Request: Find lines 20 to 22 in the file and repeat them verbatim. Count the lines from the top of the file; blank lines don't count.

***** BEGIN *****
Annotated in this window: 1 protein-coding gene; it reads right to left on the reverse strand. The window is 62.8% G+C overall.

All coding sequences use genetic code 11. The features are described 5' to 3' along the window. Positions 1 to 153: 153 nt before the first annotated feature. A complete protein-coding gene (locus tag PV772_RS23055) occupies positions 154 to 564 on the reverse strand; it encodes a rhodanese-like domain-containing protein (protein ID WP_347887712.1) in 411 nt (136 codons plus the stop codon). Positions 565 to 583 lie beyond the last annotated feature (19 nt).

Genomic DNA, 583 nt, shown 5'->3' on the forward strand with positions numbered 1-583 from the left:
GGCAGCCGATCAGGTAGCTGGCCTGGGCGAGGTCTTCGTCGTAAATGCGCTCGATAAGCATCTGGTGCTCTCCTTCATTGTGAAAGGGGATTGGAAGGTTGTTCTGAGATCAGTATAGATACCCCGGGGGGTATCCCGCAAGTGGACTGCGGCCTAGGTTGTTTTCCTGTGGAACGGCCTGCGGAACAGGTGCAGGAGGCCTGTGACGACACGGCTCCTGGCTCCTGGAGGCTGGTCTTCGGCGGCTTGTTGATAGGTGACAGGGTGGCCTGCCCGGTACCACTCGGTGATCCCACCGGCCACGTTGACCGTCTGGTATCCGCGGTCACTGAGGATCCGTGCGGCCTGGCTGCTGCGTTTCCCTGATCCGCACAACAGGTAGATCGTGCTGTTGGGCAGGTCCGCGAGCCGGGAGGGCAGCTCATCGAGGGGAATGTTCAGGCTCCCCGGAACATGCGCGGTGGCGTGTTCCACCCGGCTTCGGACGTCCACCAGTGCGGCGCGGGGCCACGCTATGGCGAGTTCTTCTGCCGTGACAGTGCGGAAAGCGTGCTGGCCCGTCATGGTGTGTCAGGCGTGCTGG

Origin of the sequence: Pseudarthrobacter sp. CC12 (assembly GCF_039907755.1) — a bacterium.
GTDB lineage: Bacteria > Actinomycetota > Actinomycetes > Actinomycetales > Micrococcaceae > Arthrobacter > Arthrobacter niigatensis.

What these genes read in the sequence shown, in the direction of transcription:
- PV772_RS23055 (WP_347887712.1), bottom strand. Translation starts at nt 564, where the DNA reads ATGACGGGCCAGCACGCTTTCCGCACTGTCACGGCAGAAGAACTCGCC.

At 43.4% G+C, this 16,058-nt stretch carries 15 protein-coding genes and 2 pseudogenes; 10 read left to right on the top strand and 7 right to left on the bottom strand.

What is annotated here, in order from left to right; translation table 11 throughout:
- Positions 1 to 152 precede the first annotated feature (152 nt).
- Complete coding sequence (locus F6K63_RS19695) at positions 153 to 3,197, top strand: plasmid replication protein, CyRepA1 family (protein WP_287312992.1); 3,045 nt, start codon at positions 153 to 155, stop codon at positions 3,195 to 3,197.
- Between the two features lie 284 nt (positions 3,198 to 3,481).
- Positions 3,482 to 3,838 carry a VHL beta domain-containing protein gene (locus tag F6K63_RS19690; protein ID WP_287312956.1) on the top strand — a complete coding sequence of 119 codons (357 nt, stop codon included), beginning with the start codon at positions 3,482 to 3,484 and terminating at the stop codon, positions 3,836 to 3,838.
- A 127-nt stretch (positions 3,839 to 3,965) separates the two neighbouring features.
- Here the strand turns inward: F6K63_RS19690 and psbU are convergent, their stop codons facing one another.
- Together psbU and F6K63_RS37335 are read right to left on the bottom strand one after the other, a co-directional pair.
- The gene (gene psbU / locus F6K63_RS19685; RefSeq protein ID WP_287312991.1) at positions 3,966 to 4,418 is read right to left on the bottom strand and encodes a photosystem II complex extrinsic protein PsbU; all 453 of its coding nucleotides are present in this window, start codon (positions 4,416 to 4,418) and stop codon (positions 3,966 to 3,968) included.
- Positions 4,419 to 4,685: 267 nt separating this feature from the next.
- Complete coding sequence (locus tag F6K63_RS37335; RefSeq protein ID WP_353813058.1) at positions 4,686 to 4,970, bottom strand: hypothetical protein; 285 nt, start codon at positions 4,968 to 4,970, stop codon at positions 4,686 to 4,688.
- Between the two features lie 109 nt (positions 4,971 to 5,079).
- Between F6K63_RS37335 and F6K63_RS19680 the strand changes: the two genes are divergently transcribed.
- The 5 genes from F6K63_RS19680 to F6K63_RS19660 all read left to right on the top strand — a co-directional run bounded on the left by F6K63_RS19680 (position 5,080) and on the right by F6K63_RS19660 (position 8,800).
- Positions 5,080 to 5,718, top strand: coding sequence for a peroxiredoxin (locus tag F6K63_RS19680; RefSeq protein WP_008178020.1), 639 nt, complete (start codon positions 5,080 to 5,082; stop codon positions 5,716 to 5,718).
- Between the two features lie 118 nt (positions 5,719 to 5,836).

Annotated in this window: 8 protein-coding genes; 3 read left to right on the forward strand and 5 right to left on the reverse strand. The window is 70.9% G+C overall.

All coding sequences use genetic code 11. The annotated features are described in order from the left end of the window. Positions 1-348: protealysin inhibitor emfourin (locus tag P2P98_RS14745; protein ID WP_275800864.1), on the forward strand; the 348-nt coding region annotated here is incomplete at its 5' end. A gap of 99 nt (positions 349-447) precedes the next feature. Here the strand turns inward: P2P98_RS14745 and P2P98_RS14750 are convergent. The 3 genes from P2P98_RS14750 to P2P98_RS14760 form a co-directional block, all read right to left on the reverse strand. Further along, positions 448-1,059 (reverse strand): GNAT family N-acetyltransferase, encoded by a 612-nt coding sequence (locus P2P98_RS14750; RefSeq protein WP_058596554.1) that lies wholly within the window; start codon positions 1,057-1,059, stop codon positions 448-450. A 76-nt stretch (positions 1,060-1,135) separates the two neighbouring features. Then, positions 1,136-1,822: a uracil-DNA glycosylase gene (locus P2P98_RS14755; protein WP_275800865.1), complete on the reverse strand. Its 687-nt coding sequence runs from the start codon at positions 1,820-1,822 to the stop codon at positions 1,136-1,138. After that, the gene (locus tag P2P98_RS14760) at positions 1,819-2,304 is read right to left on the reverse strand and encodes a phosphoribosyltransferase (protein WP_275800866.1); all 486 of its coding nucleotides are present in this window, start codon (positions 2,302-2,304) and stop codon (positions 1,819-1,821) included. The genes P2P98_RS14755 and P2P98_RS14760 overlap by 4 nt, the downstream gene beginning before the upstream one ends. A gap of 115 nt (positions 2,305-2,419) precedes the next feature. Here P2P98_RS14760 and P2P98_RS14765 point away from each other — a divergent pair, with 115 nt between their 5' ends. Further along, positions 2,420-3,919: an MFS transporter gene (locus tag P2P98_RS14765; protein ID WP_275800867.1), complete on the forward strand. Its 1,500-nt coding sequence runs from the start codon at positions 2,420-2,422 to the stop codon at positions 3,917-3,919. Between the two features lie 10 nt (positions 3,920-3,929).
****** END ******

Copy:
- Complete coding sequence (locus tag F6K63_RS37335; RefSeq protein ID WP_353813058.1) at positions 4,686 to 4,970, bottom strand: hypothetical protein; 285 nt, start codon at positions 4,968 to 4,970, stop codon at positions 4,686 to 4,688.
- Between the two features lie 109 nt (positions 4,971 to 5,079).
- Between F6K63_RS37335 and F6K63_RS19680 the strand changes: the two genes are divergently transcribed.